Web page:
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As seen in the

November 2011 issue of


Small Works&Miniatures SantaFeArt Auctions Great AmericanWestShow
51
NOVEMBER 2011
48
Soliloquyat the
curtains fall
49
W E S T E R N A R T I N S I G H T S
Laura Gilpin (1891-1979), Victor Higgins, Taos, New Mexico,
Gelatin silver print, 1946, 7
13
/
16
x 9
11
/
16
"
1979 AMON CARTER MUSEUM OF AMERICAN ART, FORT WORTH, TEXAS,
BEQUEST OF THE ARTIST, P1979.130.1128
8
y the 1940s Victor Higgins, a major American artist and one
of the Taos Founders, had seen, or so it seemed, his best days.
The Depression, a bitter divorce from his second wife and
World War II distracted the artist and the public. Higginss brother was
managing his career, not a monumental task as the artist had only one
semi-serious patron, an insurance man who drove hard bargains. Of his
friends and comrades in Taos, Couse and Ufer had passed away.
As for his painting, Higginss brand of Modernism, owing a great deal
to Cezanne and the tenets of Post-Impressionism, was giving way to newer
ideas that strayed ever further from the depiction of observed reality. The
landscape and people of Taos, the sense of location and continuity
of native culture that had attracted the likes of Sharp, Berninghaus,
Phillips, Blumenschein and countless others, mattered less and less. Taos
itself was changing. Modernitythe enemy of the Founderswhose
inspiration sprang from the ancient ways of the indigenous peoples and
the unchanging nature of the land, was coming to town, brought by the
automobile and the cinema. Time was catching up with Victor Higgins.
The world, it must have seemed to him, was passing him by.
In his seminal monograph on the artist, Dean Porter briefly discusses
an unusual Higgins canvas, executed in 1945-46. Titled Nostalgia for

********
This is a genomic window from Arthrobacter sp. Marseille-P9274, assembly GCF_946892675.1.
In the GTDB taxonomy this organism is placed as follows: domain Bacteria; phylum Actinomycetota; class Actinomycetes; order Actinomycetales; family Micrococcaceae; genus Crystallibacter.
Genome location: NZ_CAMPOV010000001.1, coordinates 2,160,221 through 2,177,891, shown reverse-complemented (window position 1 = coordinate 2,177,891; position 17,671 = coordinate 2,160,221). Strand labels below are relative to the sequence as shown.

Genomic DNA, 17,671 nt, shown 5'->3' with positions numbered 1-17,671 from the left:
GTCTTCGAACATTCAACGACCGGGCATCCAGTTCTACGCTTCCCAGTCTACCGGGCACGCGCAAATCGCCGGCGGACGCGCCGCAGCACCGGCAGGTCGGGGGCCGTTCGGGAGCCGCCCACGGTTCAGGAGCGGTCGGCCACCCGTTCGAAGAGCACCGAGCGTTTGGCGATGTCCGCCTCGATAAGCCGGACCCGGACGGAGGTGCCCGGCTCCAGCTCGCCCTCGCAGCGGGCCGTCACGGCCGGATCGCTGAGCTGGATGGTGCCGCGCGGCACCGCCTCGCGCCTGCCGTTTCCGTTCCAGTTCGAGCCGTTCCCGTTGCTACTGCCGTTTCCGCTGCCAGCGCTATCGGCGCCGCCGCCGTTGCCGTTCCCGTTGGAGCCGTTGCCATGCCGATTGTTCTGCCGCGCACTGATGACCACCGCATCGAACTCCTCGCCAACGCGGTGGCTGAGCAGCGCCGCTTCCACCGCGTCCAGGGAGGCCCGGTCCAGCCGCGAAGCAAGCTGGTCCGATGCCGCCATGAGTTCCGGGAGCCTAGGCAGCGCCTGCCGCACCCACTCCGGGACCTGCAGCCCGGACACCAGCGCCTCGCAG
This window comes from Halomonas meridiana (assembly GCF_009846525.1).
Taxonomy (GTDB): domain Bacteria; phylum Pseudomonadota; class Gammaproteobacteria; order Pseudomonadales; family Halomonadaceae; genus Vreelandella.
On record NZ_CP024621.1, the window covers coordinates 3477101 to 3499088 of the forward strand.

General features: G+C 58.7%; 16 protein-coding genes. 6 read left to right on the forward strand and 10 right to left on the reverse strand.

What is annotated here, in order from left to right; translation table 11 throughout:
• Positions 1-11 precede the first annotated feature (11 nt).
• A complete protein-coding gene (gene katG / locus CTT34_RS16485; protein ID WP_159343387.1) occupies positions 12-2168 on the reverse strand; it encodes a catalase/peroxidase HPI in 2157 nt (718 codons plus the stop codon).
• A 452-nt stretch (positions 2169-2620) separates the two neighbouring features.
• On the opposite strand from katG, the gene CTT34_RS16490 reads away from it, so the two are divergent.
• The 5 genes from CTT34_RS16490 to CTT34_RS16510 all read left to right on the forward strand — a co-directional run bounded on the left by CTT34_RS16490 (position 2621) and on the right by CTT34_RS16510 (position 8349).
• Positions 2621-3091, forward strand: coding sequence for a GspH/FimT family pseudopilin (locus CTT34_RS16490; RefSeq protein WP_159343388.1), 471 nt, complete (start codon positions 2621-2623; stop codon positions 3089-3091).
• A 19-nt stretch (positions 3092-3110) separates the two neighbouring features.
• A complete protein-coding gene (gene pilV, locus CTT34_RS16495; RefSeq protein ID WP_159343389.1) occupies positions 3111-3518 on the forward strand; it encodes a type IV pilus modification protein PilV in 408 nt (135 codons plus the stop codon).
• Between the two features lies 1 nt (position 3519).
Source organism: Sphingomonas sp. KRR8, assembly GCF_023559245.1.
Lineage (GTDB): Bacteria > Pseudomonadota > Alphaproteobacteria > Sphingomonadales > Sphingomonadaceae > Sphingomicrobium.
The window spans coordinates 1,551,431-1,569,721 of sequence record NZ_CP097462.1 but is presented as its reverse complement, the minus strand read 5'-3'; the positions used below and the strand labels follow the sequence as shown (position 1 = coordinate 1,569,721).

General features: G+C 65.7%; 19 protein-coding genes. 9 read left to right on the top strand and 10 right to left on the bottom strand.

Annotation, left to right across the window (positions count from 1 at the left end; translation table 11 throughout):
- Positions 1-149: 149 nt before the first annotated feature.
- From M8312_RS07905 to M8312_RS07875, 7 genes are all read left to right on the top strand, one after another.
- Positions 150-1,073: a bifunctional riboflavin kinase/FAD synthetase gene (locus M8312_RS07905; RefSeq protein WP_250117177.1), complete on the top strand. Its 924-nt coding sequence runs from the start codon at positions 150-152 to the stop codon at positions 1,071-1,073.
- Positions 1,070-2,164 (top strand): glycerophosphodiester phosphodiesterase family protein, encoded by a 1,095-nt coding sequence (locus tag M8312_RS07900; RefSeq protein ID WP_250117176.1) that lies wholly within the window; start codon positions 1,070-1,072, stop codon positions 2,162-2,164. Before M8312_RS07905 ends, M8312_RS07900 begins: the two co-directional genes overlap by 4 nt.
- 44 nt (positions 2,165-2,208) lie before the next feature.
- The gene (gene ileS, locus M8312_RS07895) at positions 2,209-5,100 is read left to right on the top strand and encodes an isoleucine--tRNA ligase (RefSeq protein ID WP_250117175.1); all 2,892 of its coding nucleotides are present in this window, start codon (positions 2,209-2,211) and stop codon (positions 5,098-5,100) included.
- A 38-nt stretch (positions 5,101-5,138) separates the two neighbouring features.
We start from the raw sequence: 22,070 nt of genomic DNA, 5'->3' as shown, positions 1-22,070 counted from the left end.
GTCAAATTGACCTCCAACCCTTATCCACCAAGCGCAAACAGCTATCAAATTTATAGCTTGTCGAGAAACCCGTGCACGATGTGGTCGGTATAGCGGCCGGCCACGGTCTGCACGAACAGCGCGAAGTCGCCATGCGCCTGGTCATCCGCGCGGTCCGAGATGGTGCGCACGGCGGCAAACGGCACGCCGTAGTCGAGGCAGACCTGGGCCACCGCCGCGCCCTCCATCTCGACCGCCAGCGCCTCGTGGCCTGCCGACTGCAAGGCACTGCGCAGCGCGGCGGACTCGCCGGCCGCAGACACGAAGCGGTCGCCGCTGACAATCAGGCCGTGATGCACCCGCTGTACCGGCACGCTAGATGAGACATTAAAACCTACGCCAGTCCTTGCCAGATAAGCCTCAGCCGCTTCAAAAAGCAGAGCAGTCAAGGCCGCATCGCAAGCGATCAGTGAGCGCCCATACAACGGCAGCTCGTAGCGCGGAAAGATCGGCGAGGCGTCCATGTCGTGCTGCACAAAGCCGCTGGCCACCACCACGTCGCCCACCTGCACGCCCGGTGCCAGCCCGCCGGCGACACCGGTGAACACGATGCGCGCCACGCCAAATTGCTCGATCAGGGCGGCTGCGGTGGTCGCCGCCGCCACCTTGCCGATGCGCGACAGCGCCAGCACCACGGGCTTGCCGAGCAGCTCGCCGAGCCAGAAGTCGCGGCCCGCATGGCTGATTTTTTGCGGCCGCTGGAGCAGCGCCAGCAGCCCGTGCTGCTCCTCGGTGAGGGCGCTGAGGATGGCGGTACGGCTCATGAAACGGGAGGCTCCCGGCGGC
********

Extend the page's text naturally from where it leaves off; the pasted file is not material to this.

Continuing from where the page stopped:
the Theatre, it depicts a ballet as it would be seen from the wings of the
stage. Dominating the painting is an ornate white architectural element,
a set piece at the side of the proscenium composed of scrollwork and
feathery arabesques. The dancers, by contrast, are tiny and gathered at
the extreme right of the picture plane. Porter astutely observes that the
piece suggests that Higgins an all but forgotten artist at the international
level, seemed to have yearned for one more day in the sun. (Victor
Higgins, An American Master, p. 238.)
Porter sees the work as a symbol of, a recollection, a dream world,
a world that for this artist was no longer possible, (p. 238) and perhaps
this is how Higgins himself saw it.
To extend Porters metaphor, what Higgins yearned for was one more
turn in the theater, on the big stage. But to say that Higgins had left the
theater, or that the theater had abandoned him entirely, is to miss part of
the point of the final chapter in the great artists career.
Soliloquyat the
curtains fall
Victor Higgins and the Little Gems
By James D. Balestrieri
50
W E S T E R N A R T I N S I G H T S
The truth is that Victor Higgins responded to
his diminished circumstances with grace and
heroism. He built a box to hold his paint,
brushes and panels, something he could hold
on his lap as he painted. He turned his back on
his studio, donned his three-piece suit, jumped
in his car and lit out for the vistas he had spent
his life getting to know, landscapes knew like
the hairs on the back of his handor the hairs
on his brushes.
These small works were painted for the
tourist trade (so Higgins confided to a dealer,
according to Porter). But they were also small
masterworks: swift, bold, assured. Porter quotes
Blumenscheins appraisal of a group of these
works, works we have come to know as the
Little Gems
And he put all he had into this
dozen of small canvasesAll
works of love: love of his simple
subjects and of his craftsmanship.
These pictures had the extra
something that the right artist
can put into his work when he is
on his toes
Looking at some of these works, Higgins
takes the distance, the sense of feeling removed
from the world and recasts it as perspective,
as an embrace of the totality of the landscape.
The tension between these two ways of seeing